It's also possible that you will go farther than that and become a fairly skillful Co-Counselor, and then, as you begin to use your skills and reclaimed abilities more in non-counseling activities, will become so busy in the wide world with your improved life and functioning that you will conclude that, for now at least, you don't have the time for Co-Counseling, that other things are more important than Re-evaluation Counseling, and you will simply not keep good contact with us more persistent Co-Counselors. Perhaps you will plan to simply go ahead on your own with a slightly altered future and enhanced abilities and enjoyments. That, too, is just fine. You are under no obligation to other Co-Counselors to persist beyond the point where it seems profitable or possible for you to do so. In the past many people have gone just this far with the use of Re-evaluation Counseling.
However, the progress in the living and functioning of Co-Counselors who have persisted in their use of Co-Counseling has become increasingly impressive in recent years. This is probably partly due to striking recent progress in developing the theory, a process that seems to be accelerating. A number of advanced techniques are now available which expedite the gains of counseling remarkably. So, although you are completely free to "taper off" on your Co-Counseling training and practice, I would not recommend you do so if you can avoid it.
There is a substantial group of Co-Counselors who have organized themselves into what we call a "Community" or "Communities" of Re-evaluation Counseling. We in this group have decided that the information, the fellowship, the goals, and the apparently unending possibilities involved in working together with other people to use Co-Counseling and to advance the theory and practice are worth a persisting effort.
To become a member of the Co-Counseling Communities it is necessary that you not only participate in activities but that you make a contribution, that you share in the many, many facets of work and activity that the Communities sponsor. There are several dozen publications, for example, with special readerships and constituencies. There are workshops and support groups and leadership roles and publications for people of different ethnic backgrounds, different national backgrounds. There are special workshops for people who seek liberation from particular oppressions, such as those of racism or sexism or classism.
There are special relationships in the Community, and competent leaders, for women and young people and men and college professors and Black people and many other groups. There are support groups for people who share similar interests and backgrounds. These come together and use Re-evaluation Counseling in special ways to solve issues connected with their backgrounds, their oppressions, their professions, or their interests.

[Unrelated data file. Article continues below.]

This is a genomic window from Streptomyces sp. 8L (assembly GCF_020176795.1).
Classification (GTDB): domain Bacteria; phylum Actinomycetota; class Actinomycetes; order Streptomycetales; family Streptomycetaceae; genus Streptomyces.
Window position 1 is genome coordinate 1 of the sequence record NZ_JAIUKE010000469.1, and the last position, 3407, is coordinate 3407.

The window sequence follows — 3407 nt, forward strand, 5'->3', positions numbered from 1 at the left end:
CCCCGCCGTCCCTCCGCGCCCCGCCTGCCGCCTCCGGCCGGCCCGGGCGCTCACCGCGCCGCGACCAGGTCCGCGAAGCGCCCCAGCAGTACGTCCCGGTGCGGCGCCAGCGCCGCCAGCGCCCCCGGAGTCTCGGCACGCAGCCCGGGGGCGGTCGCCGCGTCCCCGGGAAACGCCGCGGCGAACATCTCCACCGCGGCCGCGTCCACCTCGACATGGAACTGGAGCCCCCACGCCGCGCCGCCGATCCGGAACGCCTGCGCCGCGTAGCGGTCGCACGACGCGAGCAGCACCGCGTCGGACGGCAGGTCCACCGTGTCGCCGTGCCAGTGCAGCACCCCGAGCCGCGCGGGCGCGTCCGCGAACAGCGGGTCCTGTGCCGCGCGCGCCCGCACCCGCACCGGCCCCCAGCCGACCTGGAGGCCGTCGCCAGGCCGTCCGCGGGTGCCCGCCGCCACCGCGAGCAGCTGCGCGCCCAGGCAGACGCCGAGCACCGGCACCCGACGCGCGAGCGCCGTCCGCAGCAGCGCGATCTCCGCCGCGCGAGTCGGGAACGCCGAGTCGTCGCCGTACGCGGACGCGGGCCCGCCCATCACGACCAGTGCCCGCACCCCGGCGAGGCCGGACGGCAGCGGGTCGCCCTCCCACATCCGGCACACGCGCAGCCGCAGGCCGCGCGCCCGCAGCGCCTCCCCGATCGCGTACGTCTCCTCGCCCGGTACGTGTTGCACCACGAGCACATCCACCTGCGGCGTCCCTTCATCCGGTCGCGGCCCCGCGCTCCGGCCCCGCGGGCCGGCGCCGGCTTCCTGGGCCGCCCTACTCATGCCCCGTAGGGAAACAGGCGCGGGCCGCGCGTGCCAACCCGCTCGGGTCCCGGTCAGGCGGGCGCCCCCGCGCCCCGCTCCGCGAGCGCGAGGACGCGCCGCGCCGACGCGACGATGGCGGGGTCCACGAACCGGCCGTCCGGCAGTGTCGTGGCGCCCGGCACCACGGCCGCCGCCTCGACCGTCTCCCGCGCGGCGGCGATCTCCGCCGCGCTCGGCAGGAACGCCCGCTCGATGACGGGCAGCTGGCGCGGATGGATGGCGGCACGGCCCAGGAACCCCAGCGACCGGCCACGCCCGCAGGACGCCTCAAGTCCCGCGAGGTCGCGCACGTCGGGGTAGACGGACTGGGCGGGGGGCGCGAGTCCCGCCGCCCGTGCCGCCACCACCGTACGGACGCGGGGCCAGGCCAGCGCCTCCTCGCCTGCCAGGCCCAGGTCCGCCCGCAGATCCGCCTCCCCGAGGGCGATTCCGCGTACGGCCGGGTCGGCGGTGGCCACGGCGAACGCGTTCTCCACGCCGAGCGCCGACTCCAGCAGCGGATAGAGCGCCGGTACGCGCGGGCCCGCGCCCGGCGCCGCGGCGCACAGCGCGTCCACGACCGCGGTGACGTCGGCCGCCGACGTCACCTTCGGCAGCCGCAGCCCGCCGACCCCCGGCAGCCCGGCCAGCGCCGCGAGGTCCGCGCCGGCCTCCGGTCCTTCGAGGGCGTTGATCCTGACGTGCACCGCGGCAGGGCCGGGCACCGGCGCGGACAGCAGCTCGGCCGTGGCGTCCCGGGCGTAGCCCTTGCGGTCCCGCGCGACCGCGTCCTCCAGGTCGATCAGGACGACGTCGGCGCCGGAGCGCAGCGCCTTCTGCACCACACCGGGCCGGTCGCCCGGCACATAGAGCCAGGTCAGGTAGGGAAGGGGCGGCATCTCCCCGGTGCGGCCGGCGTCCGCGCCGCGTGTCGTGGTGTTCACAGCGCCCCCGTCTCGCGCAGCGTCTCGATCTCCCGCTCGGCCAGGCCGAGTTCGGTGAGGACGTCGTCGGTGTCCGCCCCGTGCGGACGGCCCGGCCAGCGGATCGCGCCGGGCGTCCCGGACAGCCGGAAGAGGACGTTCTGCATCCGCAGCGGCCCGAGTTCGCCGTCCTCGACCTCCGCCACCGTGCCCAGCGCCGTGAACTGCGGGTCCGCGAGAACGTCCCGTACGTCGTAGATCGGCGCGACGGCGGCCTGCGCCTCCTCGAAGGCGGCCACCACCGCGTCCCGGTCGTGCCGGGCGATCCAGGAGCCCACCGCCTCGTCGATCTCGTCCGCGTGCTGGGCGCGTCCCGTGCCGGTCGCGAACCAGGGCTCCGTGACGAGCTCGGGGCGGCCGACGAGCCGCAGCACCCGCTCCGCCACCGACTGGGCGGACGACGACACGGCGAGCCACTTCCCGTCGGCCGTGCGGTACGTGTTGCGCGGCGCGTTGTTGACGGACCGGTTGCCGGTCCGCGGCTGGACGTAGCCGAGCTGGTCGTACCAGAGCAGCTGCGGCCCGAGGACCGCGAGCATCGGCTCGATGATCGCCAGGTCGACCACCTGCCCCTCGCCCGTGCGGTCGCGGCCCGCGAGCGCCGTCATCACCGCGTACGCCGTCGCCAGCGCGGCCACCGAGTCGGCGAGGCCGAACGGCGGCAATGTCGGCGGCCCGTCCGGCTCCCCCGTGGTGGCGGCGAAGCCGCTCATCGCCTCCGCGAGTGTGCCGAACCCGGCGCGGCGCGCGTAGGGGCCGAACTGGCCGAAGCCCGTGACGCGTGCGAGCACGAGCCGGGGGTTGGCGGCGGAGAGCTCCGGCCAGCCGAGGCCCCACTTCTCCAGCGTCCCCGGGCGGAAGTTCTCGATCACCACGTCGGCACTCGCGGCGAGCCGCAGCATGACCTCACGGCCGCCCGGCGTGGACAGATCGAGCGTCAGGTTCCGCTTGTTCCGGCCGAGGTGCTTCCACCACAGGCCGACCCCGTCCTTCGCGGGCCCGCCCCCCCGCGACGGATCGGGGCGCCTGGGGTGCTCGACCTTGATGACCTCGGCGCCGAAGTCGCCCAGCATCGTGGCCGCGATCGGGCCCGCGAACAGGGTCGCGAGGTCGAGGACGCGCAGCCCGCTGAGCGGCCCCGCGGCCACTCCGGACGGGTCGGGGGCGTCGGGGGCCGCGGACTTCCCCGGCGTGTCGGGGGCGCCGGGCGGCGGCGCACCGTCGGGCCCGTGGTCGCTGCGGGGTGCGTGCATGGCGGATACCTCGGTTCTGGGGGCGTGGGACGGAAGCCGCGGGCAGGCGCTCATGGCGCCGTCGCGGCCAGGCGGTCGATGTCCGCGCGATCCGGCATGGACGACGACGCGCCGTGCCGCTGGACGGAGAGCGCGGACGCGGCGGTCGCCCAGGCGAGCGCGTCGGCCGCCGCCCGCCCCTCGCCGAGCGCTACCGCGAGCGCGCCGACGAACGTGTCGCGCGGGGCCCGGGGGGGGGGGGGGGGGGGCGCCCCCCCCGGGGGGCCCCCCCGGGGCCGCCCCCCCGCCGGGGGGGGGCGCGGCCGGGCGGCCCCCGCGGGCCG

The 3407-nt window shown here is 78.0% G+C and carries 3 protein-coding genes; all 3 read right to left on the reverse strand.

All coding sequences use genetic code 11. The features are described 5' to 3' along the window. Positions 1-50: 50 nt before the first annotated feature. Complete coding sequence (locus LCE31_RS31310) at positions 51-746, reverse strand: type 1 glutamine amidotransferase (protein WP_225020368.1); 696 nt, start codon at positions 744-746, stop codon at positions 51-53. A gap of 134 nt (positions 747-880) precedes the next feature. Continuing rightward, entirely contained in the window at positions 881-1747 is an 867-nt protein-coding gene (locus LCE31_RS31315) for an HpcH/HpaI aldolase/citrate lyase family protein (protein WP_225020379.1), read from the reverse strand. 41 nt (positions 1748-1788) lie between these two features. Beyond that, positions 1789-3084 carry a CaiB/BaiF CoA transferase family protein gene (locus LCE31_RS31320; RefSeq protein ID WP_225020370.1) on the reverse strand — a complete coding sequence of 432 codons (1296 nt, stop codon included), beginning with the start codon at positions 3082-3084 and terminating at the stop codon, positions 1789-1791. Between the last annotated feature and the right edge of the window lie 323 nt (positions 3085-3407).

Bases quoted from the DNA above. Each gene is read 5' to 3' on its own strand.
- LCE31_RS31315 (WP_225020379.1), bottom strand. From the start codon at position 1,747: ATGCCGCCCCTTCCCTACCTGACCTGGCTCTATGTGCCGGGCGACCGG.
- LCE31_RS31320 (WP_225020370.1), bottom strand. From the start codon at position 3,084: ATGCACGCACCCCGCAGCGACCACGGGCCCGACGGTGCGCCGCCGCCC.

These activities, workshops, publications, support groups, and leaders' meetings are situations in which the mastering of Re-Evaluation Counseling and the use of it for personal advancement and re-emergence can be pursued intensively. To participate in them it is simply necessary that one help support and carry out these activities to the extent possible in one's living situation.
Long-Term Commitments and Leadership
It is possible that, as you feel the workability of re-emergence and the innately human simplicity of the discharge process, and as you sense the implications of this for human beings in the present world situation, you will become interested in making this a major activity in your life. This will be parallel to and supportive of your other main interests, whether they be professional, family, cultural, religious, or artistic.
To those of you who decide to do this and wish to explore "going all the way" for total re-emergence for yourself, for preserving the world, and making the entire world situation rational - a very special welcome. There is a substantial number of people already committed and functioning in this way, and those of us who are in this position are eager for others to join us. We feel a great need for more people who are willing to grow into leadership, who are willing to make deep commitments and persistent address to the development of Re-evaluation Counseling knowledge and application. It doesn't matter what your age or gender or background or education or ethnicity or profession is. We have need of you (if you are interested) just exactly as you are and exactly in the situation you are in.
If you find yourself this deeply interested in the implications of Re-evaluation Counseling at some point, remember also that I and others in the leadership are interested in you and will be glad to hear from you. We will arrange whatever encouragement, contact, and assistance for you that it is possible to arrange.
Once Again, Welcome
Again, a warm welcome to Re-evaluation Counseling, to whatever depth you pursue it. All the rest of us Re-evaluation Counselors are "pleased to have you aboard."
International Reference Person for the
International Re-evaluation Counseling Communities